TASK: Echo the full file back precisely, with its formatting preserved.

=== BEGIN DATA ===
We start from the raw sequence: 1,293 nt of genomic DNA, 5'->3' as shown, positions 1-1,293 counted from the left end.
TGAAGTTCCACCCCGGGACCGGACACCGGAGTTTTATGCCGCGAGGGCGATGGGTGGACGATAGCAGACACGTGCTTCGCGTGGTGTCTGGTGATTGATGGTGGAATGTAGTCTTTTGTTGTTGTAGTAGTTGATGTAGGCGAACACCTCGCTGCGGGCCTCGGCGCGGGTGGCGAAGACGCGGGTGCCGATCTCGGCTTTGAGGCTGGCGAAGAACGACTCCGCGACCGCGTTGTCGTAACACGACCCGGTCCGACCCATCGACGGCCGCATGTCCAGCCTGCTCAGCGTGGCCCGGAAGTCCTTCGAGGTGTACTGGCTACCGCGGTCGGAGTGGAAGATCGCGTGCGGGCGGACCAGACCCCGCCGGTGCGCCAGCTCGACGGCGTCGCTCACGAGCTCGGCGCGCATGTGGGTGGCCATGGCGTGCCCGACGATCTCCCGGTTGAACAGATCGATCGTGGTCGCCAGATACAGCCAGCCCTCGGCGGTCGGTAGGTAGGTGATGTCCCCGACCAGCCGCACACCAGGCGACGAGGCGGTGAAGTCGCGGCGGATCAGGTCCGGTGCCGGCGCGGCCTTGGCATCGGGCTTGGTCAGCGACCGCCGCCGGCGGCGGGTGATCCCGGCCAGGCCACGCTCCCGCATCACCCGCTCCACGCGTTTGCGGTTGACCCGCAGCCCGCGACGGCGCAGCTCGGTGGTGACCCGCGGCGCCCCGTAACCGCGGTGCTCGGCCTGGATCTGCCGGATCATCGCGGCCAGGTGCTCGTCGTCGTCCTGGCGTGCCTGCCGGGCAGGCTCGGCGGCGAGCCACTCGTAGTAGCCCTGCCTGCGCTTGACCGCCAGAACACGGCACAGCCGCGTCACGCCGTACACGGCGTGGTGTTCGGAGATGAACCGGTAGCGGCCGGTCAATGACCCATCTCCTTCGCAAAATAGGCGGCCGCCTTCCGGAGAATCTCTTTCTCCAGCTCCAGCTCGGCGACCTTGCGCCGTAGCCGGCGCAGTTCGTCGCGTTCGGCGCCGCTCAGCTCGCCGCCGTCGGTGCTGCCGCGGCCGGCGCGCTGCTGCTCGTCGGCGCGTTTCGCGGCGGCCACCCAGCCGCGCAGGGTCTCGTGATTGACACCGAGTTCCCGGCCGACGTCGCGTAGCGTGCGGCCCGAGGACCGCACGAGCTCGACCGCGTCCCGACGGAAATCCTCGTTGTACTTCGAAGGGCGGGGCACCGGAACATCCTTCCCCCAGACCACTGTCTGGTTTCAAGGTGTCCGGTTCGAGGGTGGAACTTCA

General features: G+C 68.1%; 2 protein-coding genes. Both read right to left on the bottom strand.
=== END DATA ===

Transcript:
We start from the raw sequence: 1,293 nt of genomic DNA, 5'->3' as shown, positions 1-1,293 counted from the left end.
TGAAGTTCCACCCCGGGACCGGACACCGGAGTTTTATGCCGCGAGGGCGATGGGTGGACGATAGCAGACACGTGCTTCGCGTGGTGTCTGGTGATTGATGGTGGAATGTAGTCTTTTGTTGTTGTAGTAGTTGATGTAGGCGAACACCTCGCTGCGGGCCTCGGCGCGGGTGGCGAAGACGCGGGTGCCGATCTCGGCTTTGAGGCTGGCGAAGAACGACTCCGCGACCGCGTTGTCGTAACACGACCCGGTCCGACCCATCGACGGCCGCATGTCCAGCCTGCTCAGCGTGGCCCGGAAGTCCTTCGAGGTGTACTGGCTACCGCGGTCGGAGTGGAAGATCGCGTGCGGGCGGACCAGACCCCGCCGGTGCGCCAGCTCGACGGCGTCGCTCACGAGCTCGGCGCGCATGTGGGTGGCCATGGCGTGCCCGACGATCTCCCGGTTGAACAGATCGATCGTGGTCGCCAGATACAGCCAGCCCTCGGCGGTCGGTAGGTAGGTGATGTCCCCGACCAGCCGCACACCAGGCGACGAGGCGGTGAAGTCGCGGCGGATCAGGTCCGGTGCCGGCGCGGCCTTGGCATCGGGCTTGGTCAGCGACCGCCGCCGGCGGCGGGTGATCCCGGCCAGGCCACGCTCCCGCATCACCCGCTCCACGCGTTTGCGGTTGACCCGCAGCCCGCGACGGCGCAGCTCGGTGGTGACCCGCGGCGCCCCGTAACCGCGGTGCTCGGCCTGGATCTGCCGGATCATCGCGGCCAGGTGCTCGTCGTCGTCCTGGCGTGCCTGCCGGGCAGGCTCGGCGGCGAGCCACTCGTAGTAGCCCTGCCTGCGCTTGACCGCCAGAACACGGCACAGCCGCGTCACGCCGTACACGGCGTGGTGTTCGGAGATGAACCGGTAGCGGCCGGTCAATGACCCATCTCCTTCGCAAAATAGGCGGCCGCCTTCCGGAGAATCTCTTTCTCCAGCTCCAGCTCGGCGACCTTGCGCCGTAGCCGGCGCAGTTCGTCGCGTTCGGCGCCGCTCAGCTCGCCGCCGTCGGTGCTGCCGCGGCCGGCGCGCTGCTGCTCGTCGGCGCGTTTCGCGGCGGCCACCCAGCCGCGCAGGGTCTCGTGATTGACACCGAGTTCCCGGCCGACGTCGCGTAGCGTGCGGCCCGAGGACCGCACGAGCTCGACCGCGTCCCGACGGAAATCCTCGTTGTACTTCGAAGGGCGGGGCACCGGAACATCCTTCCCCCAGACCACTGTCTGGTTTCAAGGTGTCCGGTTCGAGGGTGGAACTTCA

General features: G+C 68.1%; 2 protein-coding genes. Both read right to left on the bottom strand.